Natural signs are used in two ways:
1. To cancel a previous sharp or flat in the same measure.
2. To cancel a sharp or flat in the key signature.
For example, if you see an Eb written into your music, the very next E with a natural sign in front of it (within the same measure) is played like a plain old E.
Now, if you have a Bb in the key signature and a B natural written in the music, you would also play the B as a regular B.
Another way to think of natural signs is that it is signaling you to play the note "in the natural". This means you would play it as a regular note found in the musical alphabet: A-B-C-D-E-F-G.
The white keys represent the natural notes on the piano. You will never find them on the black keys as that is mainly reserved for flats and sharps.
The natural symbol will always appear on the left side of the note when you read music on the staff. However, when we write about music, it follows the letter name. We write about it just exactly how we would speak it saying "F natural".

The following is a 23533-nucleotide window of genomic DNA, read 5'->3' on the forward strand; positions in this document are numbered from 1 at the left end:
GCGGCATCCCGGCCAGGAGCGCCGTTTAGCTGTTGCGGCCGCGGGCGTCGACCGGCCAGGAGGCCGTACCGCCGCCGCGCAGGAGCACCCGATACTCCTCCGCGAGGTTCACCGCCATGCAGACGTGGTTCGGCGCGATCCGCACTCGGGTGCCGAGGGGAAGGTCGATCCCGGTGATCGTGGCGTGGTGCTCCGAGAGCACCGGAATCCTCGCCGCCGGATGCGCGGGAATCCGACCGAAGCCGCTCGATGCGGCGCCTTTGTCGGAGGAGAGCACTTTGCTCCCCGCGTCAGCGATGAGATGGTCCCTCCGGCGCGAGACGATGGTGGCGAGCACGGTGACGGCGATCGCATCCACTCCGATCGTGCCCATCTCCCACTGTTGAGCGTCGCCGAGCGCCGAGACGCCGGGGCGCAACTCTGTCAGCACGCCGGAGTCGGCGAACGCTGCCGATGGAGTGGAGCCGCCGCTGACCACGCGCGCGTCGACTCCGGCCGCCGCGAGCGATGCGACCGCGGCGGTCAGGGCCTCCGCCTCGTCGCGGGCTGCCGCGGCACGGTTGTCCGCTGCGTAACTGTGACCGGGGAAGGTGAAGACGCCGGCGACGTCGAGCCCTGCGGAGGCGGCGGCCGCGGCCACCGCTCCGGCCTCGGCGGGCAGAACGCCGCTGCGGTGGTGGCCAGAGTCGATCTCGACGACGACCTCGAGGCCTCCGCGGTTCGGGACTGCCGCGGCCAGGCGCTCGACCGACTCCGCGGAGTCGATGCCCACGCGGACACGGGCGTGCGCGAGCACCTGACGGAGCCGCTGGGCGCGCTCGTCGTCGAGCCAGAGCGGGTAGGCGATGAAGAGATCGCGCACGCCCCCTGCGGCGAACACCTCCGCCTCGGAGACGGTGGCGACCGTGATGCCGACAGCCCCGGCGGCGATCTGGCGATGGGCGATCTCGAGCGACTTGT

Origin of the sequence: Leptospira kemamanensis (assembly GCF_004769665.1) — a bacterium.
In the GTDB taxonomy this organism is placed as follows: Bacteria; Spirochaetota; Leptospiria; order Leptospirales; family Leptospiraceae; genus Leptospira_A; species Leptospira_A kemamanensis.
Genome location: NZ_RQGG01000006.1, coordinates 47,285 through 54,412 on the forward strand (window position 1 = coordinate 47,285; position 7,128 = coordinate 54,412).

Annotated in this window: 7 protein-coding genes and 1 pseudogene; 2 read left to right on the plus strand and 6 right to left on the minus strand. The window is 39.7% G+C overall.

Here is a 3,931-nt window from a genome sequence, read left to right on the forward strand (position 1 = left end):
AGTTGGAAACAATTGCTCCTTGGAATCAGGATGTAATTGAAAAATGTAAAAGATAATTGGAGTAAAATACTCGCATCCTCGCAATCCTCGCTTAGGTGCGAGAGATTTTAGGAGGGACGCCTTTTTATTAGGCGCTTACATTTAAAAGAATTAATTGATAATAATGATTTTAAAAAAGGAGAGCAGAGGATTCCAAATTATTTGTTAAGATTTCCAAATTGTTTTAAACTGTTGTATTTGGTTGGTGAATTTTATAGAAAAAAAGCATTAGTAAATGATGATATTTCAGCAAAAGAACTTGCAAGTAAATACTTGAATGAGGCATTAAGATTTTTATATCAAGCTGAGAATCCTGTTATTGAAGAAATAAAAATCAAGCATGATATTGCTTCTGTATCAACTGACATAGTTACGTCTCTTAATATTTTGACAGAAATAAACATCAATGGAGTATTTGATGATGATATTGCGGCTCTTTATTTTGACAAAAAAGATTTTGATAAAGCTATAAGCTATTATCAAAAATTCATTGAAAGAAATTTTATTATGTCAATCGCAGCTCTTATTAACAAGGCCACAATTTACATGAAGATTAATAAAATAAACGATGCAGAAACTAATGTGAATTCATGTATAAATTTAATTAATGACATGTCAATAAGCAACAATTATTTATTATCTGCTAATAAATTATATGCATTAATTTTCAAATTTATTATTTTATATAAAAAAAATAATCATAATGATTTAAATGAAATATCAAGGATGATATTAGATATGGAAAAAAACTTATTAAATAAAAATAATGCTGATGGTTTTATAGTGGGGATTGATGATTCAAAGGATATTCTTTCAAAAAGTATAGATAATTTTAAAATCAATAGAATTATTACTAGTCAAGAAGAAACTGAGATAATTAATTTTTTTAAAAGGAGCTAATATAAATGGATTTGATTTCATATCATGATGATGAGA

Are these symbols also thought of as altered notes? The answer to this question is yes. If there is an Ab in the key signature and an A natural written in the music, this is thought of as an altered note. That note is being changed temporarily to something else.
Honestly, the best way to think about reading a note with a natural in front of it is to pretend there isn't any symbol written there at all. Just play the written note as it naturally appears.
Don't let that little natural sign bother you too much. It really isn't as difficult to read and play as you might think. Just keep your eyes reading ahead in your music and remember that a natural cancels a sharp or a flat. This will be just as easy to read as any other kind of note in no time at all.
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Article Added on Friday, August 5, 2011
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